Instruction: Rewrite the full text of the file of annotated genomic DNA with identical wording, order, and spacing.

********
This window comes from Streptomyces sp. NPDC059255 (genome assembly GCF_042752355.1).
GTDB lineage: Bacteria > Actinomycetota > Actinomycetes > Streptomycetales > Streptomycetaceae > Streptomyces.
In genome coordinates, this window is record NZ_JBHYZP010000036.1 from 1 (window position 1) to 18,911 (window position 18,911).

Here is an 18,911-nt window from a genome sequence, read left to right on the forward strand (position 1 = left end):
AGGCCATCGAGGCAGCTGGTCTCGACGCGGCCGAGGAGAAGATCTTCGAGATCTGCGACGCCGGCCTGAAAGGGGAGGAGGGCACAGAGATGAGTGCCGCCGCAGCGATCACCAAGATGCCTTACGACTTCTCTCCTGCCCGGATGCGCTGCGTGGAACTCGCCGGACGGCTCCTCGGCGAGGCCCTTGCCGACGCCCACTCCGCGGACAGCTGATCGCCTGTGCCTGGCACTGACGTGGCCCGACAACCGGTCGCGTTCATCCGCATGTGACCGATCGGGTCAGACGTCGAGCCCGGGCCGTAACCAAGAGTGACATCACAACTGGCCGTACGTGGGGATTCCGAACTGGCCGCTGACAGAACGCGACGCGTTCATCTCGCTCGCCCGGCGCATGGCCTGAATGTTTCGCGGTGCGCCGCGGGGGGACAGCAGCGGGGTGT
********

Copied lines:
This window comes from Streptomyces sp. NPDC059255 (genome assembly GCF_042752355.1).
GTDB lineage: Bacteria > Actinomycetota > Actinomycetes > Streptomycetales > Streptomycetaceae > Streptomyces.
In genome coordinates, this window is record NZ_JBHYZP010000036.1 from 1 (window position 1) to 18,911 (window position 18,911).

Here is an 18,911-nt window from a genome sequence, read left to right on the forward strand (position 1 = left end):
AGGCCATCGAGGCAGCTGGTCTCGACGCGGCCGAGGAGAAGATCTTCGAGATCTGCGACGCCGGCCTGAAAGGGGAGGAGGGCACAGAGATGAGTGCCGCCGCAGCGATCACCAAGATGCCTTACGACTTCTCTCCTGCCCGGATGCGCTGCGTGGAACTCGCCGGACGGCTCCTCGGCGAGGCCCTTGCCGACGCCCACTCCGCGGACAGCTGATCGCCTGTGCCTGGCACTGACGTGGCCCGACAACCGGTCGCGTTCATCCGCATGTGACCGATCGGGTCAGACGTCGAGCCCGGGCCGTAACCAAGAGTGACATCACAACTGGCCGTACGTGGGGATTCCGAACTGGCCGCTGACAGAACGCGACGCGTTCATCTCGCTCGCCCGGCGCATGGCCTGAATGTTTCGCGGTGCGCCGCGGGGGGACAGCAGCGGGGTGT